Does Iowa QB C.J. Beathard have an all-Big Ten case?
IOWA CITY, Ia. -- C.J. Beathard vs. Jake Rudock remains a credible possibility not only for the Dec. 5 Big Ten Conference championship game but in postseason awards.
It would probably be an upset if Beathard, Iowa’s junior quarterback, was named first-team all-Big Ten. The flashier stats and national name recognition of Michigan State’s Connor Cook -- who likely will be the first Big Ten QB selected in the NFL Draft’s first round since Kerry Collins in 1995 -- might be hard to topple.
But a strong case could be made for Beathard as a first-teamer over Cook or second-teamer over Michigan’s Rudock (the graduate-transfer and former two-year Iowa starter), Nebraska’s Tommy Armstrong and Indiana’s Nate Sudfeld.
One thing that makes the all-Big Ten conversation fascinating is that it’ll be hard for Ohio State’s J.T. Barrett, last year’s unanimous media first-team choice, to gain support after sharing snaps and starts all season with Cardale Jones. And only the regular season is factored in -- the Big Ten will announce the all-conference teams over two nights on its TV network’s BTN Live show: the defense and special teams on Nov. 30, the offense on Dec. 1.
Among Beathard’s many bullet points is his 10-0 record since being named the starter over Rudock in January -- following Iowa's 7-6 disappointment in 2014. And he’s been playing through limiting hip and groin injuries since Oct. 10 against Illinois.
“C.J.’s putting it on the line again,” Iowa center Austin Blythe said after Saturday’s 40-35 win over Minnesota. “That’s just the kind of competitor he is.”
Below is a breakdown of the six leading candidates for all-Big Ten QB, in alphabetical order, with two weeks remaining in the regular season.
Tommy Armstrong, jr., Nebraska
The numbers: 185-for-338 passing, 2,560 yards, 21 TDs, 12 INTs; 79 carries, 278 yards, 6 TDs.
The case for: Leads the Big Ten in total offense with 283.8 yards per game. Though he is 5-5 as a starter, those five losses were by a combined 13 points.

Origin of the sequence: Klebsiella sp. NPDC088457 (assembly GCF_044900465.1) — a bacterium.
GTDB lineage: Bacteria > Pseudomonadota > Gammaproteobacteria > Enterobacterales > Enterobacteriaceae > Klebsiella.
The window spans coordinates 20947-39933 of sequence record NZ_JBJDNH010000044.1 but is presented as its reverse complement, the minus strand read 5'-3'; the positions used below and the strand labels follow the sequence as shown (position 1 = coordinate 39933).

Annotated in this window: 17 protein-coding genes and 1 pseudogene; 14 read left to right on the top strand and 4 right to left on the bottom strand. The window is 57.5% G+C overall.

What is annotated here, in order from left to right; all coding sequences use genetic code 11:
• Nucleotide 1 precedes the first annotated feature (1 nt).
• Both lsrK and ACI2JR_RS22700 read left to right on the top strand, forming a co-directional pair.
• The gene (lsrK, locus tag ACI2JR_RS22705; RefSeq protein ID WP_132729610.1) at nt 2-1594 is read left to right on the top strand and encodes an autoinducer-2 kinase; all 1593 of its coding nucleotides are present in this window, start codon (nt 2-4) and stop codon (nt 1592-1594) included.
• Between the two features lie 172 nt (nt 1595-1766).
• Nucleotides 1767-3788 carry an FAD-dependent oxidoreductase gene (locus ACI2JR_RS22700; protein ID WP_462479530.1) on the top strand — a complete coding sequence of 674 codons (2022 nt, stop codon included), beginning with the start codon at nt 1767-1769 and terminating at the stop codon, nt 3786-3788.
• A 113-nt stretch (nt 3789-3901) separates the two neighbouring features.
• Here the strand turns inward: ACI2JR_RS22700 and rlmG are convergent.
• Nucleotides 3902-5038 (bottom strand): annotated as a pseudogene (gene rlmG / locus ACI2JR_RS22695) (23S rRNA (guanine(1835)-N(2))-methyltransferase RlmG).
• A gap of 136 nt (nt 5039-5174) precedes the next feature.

The case against: Cornhuskers have a losing record.
J.T. Barrett, soph., Ohio State
The numbers: 56-of-85 passing, 622 yards, 8 TDs, 3 INTs; 58 carries, 403 yards, 8 TDs.
The case for: Has won back the starting job from Cardale Jones for the defending national champions, and he clearly makes the Buckeyes go. Leads the league in pass efficiency (151.4 rating). Was named Big Ten QB of the year as a freshman. Would get heavier consideration if he leads wins over Michigan State and Michigan to finish the season.
The case against: Began the season as a backup and missed the Minnesota win because of a OWI suspension. A teammate (Jones) has 838 more passing yards than him.
C.J. Beathard, jr., Iowa
The numbers: 163-of-267 passing, 2,044 yards, 10 TDs, 3 INTs; 72 carries, 268 yards, 6 TDs.
The case for: Clutch, efficient performer has been credited for leading culture change inside the Iowa Football Performance Center since being named the 2015 starter in January. Of his 55 non-sacked carries, Beathard has rushed for 29 first downs and six TDs. He is 12-for-18 for 253 yards on third-and-long (10 yards or more). Owns 11-0 career record as starting QB, and with only freshmen as backups has been by far the most indispensable player on a team ranked No. 6 nationally. Hawkeyes average 33.6 points a game and can clinch Big Ten West title with a win over Purdue on Saturday.
The case against: His passing yardage (204.4 a game) ranks eighth in the Big Ten, and 30 of Iowa's 40 offensive TDs have come on the ground.
Connor Cook, sr., Michigan State
The numbers: 175-of-311 passing, 2,482 yards, 21 TDs, 4 INTs; 39 carries, 77 yards, 0 TDs.
The case for: Pro-style passer has been accurate and efficient leading a team whose only loss was on a controversial play at Nebraska. Was second-team all-Big Ten a year ago behind Barrett.
The case against: Spartans have been less impressive than last year’s 11-2, Cotton Bowl-championship outfit -- with narrow escapes over Purdue and Rutgers. Cook’s front-runner status could be dampened if the Spartans finish the year with losses to Ohio State and Penn State.
Jake Rudock, sr., Michigan
The numbers: 185-of-288 passing, 14 TDs, 8 INTs; 45 carries, 144 yards, 4 TDs.
The case for: Became the key addition to a Michigan roster that was well-stocked at every position except quarterback as a graduate-transfer from Iowa. Was named Big Ten offensive player of the week Monday after a 441-yard, six-TD performance at Indiana. If Wolverines can win out (at Penn State, home against Ohio State), they would likely reach Big Ten title game and Rudock will be seen as a big reason for coach Jim Harbaugh’s first-year success.
The case against: Higher interception rate than other leading contenders Cook and Beathard. Michigan ranks seventh in the Big Ten in total offense.
Nate Sudfeld, sr., Indiana
The numbers: 178-of-297 passing, 2,449 yards, 16 TDs, 5 INTs; 37 carries, 29 yards, 3 TDs.
The case for: Leads the Big Ten in passing (272.1 yards a game) and is second to Barrett in efficiency. Hoosiers have averaged 30.3 points a game against the league’s big dogs -- Ohio State, Michigan State, Iowa and Michigan -- and had a chance in the fourth quarter in all of those games. Team scored just seven points in the one game he missed (Penn State).
The case against: Indiana’s 0-6 Big Ten record will be the ultimate stain for Sudfeld.